Radio: Douze points as Derek Mooney hosts a dawn chorus for Europe
Review: ‘Mooney Goes Wild: The Dawn Chorus’, ‘The Ray D’Arcy Show’ and ‘The Ryan Tubridy Show’
Derek Mooney: “Don’t make me sound any weirder than I am”
It’s a pan-European broadcasting event, an annual gathering of warblers whose cacophonous songs unite an international audience for one night. The Eurovision may still be some days away, but in the meantime Mooney Goes Wild: The Dawn Chorus (RTÉ Radio 1, Sunday) provides sustenance for fans of singing birds from foreign locations and faulty links between oddly accented presenters.
For the uninitiated it’s all part of International Dawn Chorus Day, a celebration of morning birdsong that has been transformed into a unique radio occasion. For two decades Derek Mooney’s show has marked the date with a live transmission of birds saluting the new day. This year Mooney has gone one step further, collaborating with fellow members of the European Broadcasting Union – the same body responsible for the Eurovision Song Contest – to capture this sea of avian sound as it sweeps majestically over the continent.
That, at least, is the theory. But as Mooney embarks on a six-hour marathon in the company of fellow presenters from places as far apart as Russia and Northern Ireland, the programme seems more like a primer in the perils of transnational broadcasting. For one thing there are linguistic barriers. From his perch in Cobh, Co Cork, Mooney talks to his counterpart in Moscow, their banter interrupted by the interpreter’s translations. Actually, this exchange is raucously good-humoured, as the Russian uses the reliable tactic of slagging off colleagues and jokes about his sound engineer’s height.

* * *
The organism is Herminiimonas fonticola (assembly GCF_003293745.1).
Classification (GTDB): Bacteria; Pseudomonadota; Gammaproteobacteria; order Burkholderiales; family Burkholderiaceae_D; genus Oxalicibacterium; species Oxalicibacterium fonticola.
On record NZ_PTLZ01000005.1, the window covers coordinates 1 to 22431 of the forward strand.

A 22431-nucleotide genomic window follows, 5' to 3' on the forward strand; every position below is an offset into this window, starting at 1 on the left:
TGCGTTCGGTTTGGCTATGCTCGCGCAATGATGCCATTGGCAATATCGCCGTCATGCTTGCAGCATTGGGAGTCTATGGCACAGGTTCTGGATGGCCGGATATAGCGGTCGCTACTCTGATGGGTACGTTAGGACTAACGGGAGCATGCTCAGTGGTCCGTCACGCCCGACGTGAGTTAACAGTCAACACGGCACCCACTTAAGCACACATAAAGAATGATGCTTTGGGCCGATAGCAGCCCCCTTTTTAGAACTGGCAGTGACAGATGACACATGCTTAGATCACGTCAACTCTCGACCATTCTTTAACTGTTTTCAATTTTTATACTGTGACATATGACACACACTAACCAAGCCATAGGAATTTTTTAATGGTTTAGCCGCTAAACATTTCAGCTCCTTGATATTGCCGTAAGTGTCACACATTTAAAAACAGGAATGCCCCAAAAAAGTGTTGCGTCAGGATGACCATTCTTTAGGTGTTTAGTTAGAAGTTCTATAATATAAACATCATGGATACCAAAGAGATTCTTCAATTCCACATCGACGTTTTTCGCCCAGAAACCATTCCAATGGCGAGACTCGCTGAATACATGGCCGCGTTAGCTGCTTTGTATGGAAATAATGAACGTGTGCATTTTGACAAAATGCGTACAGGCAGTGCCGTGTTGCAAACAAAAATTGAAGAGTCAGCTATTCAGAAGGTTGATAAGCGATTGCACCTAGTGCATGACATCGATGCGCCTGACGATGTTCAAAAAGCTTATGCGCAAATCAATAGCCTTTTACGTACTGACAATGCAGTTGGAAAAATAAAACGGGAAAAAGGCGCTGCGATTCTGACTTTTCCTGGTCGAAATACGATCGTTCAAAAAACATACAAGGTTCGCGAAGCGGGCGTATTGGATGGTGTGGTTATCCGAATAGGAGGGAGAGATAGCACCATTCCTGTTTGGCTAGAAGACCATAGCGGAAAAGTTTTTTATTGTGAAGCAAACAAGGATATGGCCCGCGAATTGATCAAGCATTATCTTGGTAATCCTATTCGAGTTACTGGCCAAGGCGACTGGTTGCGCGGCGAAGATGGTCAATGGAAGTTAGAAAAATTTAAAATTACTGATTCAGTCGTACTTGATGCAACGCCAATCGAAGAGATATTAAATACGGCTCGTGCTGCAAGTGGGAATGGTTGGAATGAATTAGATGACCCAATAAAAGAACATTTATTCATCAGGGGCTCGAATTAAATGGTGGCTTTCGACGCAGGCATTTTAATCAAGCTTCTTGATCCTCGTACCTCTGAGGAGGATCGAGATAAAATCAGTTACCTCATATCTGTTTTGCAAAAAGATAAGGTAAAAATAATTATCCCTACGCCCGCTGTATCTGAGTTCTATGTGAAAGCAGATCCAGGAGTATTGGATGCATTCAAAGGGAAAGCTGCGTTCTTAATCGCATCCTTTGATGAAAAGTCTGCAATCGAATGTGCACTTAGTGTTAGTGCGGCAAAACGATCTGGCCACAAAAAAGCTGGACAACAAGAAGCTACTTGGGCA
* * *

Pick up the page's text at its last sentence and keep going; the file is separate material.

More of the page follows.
With multiple outside broadcasts from different countries, technical glitches unsurprisingly abound. There are dodgy connections and wonky microphones, not to mention occasional mix-ups over the panoply of unfamiliar names: at one stage Mooney confuses Jan, from Finland, with Janek, from Poland.
More worryingly, most of the twittering comes from the presenters rather than the birds, early on at least. Listening out for capercaillies in Norway, Niall Hatch of BirdWatch Ireland jokes with Mooney about the species’ mating rituals. “There will be some frustrated males – I know you have some experience of that,” Hatch says. “Don’t make me sound any weirder than I am,” Mooney replies. (It turns out he was once chased by a randy capercaillie in Scotland.)
Later he talks to Rob in the Netherlands about the godwit, a bird so characteristic of the country that a Dutch act has recorded a song about it. Mooney proceeds to play this inane slice of Europop, which he admits “could well have been entered into the Eurovision”. Shouts of “douze points” are conspicuously absent.
All this somewhat detracts from the wonder of the occasion, but the enthusiasm and expertise of the assembled ornithologists compensate for such daft patter. When the birds finally burst into song as the sun rises over Ireland, it’s a sound worth waiting for, as a remarkable symphony of whistles and chirps, squeaks and squawks unfolds. Mooney stays silent for the final hour, but he could be forgiven for crowing about such an unforgettable piece of radio.